Image default

Why the Danes don’t want to miss the monarchy

european magazine

After 52 years, Queen Margrethe II abdicated on Sunday and made way for her son Frederik. The change of throne is not a cause for doubt about the monarchy.

Christian Blenker

If you want to see the treasures of the Danish monarchy, you have to go underground. Under Rosenborg Castle in Copenhagen they lie in a treasury secured with thick armored doors. Crowns, jewels and scepters worn by Denmark’s kings, whose empire once stretched across large parts of northern Europe.

The crowns of the Danish royal family are well protected, but no longer in use.

But no one needs the trappings of power today, explains historian Emma Rønberg Paaske. “With the transition to democracy and our constitutional monarchy, we have jettisoned both coronations and anointings and moved to proclamation.”

Oldest monarchy in Europe

Denmark is considered the oldest monarchy in Europe. From the Viking Age to today, more than 50 queens and kings have sat on the throne. But no one needs that anymore today. But one thing, historian Paaske believes, has always remained the same throughout the long history of the Danish monarchy. “It is extremely important whether the king or the queen is popular. And it makes a difference whether we ask about the monarchy or members of the royal family. At the moment, people support the royal family significantly more than the monarchy such.”

Danes like their queen

According to a recent survey, 70 percent of Danes are in favor of retaining the monarchy. These approval ratings have a lot to do with Denmark’s queen. The monarch has grown dear to many people. Also because, in addition to tradition, it has always retained its own peculiarities. “She has remained human. She reaches out to others,” says Annette from Copenhagen, adding that the monarchy is not at all out of date. “It’s part of our history. We don’t want to miss it. We are royalists!”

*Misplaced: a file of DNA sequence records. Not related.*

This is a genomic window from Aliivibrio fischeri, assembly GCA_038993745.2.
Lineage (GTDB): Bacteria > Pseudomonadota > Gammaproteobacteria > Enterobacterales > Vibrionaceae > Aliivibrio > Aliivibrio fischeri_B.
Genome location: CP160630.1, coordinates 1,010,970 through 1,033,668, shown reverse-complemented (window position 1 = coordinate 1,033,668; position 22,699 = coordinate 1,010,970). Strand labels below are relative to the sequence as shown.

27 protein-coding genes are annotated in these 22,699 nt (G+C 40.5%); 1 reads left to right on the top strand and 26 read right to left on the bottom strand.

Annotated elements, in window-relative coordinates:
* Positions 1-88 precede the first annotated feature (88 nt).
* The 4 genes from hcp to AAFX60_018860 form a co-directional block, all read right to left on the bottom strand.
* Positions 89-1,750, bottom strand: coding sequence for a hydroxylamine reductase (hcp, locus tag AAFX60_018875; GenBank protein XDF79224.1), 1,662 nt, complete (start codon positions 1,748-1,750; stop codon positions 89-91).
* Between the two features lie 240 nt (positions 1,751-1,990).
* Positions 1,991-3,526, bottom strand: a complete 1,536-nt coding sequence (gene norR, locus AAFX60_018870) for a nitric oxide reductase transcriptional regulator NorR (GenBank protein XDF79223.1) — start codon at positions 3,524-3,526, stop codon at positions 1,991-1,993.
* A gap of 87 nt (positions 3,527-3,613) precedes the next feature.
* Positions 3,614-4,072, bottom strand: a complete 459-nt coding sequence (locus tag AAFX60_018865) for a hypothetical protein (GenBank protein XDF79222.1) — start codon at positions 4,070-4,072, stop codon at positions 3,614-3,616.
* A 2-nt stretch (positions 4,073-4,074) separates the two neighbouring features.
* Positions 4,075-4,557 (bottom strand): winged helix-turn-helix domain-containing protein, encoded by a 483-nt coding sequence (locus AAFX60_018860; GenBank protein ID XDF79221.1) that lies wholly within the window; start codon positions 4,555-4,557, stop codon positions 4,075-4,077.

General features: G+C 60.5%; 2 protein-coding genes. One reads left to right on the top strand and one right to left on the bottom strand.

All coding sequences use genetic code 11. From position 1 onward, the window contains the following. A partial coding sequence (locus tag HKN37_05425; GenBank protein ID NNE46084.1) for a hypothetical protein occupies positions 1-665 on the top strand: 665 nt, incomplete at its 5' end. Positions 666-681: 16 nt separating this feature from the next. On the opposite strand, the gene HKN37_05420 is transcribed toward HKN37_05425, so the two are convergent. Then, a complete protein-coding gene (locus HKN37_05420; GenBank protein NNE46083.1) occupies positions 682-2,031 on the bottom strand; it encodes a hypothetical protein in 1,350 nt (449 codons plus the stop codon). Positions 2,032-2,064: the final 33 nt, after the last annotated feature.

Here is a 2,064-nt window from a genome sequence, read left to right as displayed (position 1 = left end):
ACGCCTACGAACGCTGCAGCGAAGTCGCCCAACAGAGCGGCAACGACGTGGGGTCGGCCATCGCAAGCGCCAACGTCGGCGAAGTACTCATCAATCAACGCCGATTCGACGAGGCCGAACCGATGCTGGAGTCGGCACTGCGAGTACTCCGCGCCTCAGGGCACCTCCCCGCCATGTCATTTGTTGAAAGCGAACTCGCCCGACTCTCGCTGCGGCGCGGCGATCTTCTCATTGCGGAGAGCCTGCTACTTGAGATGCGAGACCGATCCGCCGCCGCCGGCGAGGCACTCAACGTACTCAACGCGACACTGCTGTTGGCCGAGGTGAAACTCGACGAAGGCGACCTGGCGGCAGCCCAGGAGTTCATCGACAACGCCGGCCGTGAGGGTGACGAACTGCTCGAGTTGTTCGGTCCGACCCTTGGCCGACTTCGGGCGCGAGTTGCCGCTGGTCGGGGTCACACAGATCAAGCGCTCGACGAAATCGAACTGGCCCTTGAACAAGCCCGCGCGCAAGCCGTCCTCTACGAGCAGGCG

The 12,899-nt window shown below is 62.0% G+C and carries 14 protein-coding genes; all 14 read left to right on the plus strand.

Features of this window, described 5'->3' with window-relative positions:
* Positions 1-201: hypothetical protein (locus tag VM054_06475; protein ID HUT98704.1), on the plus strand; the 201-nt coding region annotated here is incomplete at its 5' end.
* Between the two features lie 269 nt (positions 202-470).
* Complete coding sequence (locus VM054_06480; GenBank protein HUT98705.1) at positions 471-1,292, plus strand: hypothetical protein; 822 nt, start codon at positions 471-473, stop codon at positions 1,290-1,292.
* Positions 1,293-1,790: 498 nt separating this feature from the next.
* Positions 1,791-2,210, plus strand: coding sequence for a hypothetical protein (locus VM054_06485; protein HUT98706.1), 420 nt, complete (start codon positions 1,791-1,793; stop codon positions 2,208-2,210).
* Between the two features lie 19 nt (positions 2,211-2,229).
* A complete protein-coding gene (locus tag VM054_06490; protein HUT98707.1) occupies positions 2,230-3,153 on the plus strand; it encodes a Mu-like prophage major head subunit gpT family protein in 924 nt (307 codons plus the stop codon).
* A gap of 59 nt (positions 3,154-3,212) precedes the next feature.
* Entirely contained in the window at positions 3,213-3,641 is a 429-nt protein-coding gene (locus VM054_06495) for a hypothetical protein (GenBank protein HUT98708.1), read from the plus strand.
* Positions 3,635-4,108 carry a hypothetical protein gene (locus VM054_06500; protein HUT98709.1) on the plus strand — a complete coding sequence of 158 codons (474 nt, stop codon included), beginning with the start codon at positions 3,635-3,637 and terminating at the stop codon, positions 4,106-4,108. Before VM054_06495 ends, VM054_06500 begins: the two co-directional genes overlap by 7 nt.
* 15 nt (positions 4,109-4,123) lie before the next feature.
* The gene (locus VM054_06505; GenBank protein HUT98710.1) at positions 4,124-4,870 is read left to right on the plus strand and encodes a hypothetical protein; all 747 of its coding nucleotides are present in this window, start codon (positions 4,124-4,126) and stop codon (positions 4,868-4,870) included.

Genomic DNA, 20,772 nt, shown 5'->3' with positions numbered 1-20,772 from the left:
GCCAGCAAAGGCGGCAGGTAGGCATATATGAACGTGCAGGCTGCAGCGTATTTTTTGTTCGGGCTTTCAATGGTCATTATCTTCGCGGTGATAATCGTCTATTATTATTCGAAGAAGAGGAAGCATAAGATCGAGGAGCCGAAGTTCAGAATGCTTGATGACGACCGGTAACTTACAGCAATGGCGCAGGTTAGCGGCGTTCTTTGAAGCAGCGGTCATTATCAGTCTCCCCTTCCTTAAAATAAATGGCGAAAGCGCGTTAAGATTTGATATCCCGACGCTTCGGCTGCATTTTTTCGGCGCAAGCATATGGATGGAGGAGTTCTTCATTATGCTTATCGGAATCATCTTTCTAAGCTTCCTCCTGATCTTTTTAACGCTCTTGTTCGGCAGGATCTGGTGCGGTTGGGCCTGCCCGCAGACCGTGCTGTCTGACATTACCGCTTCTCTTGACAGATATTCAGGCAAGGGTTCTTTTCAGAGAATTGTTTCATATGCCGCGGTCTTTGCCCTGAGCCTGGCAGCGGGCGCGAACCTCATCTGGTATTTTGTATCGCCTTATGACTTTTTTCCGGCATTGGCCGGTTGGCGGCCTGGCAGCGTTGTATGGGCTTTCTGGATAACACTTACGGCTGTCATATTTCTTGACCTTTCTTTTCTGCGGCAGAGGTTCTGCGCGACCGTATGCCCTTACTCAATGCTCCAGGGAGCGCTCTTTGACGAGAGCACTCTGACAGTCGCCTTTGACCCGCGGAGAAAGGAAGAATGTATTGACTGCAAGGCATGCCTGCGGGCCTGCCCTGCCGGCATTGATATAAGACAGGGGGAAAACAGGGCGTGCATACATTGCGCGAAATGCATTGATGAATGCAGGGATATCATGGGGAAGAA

When the changing of the guard takes place at midday at Amalienborg Palace, one of many palaces owned by the royal family, it attracts many tourists. The monarchy is also an advertising medium for the country. And yet she is more. Every year when the Danish Parliament meets, the royal family is there. Because the Queen, as head of state, appoints the government.

meaning for that Sense of community

The author Thomas Larsen has been following the royal family in Denmark for many years in his books. He believes their importance should not be underestimated. “The royal family creates a sense of community. Something that we lack in very polarizing times with deep divisions. Politically, the royal family can also help to unite the country.”

A task that now falls to Crown Prince Frederik. Earlier than expected. Because of the surprising abdication of his mother Margrethe due to health problems, he will be proclaimed Frederik X on Sunday – Denmark’s new king. A task that he took a long time to prepare for.

Ready for the crown: Frederik and his wife Mary

Great expectations for Frederik

And yet Frederik is different from his mother. He likes rock instead of classical music, and sports instead of big speeches. “Queen Margrethe knew almost everything about our history and was particularly good at explaining Denmark’s development. She did this every year in her New Year’s speeches,” said Larsen. “This will be a new challenge for Frederik. He now has to live up to the great expectations.”

Voluntary abdication – this last happened in Denmark before Margrethe almost 1,000 years ago. Their queen’s decision surprised the country. And yet people respect her decision. Margrethe II’s place in the long history of the Danish monarchy is assured. Her son and successor must now work for it for himself.

Related posts

Leave a Comment

* By using this form you agree with the storage and handling of your data by this website.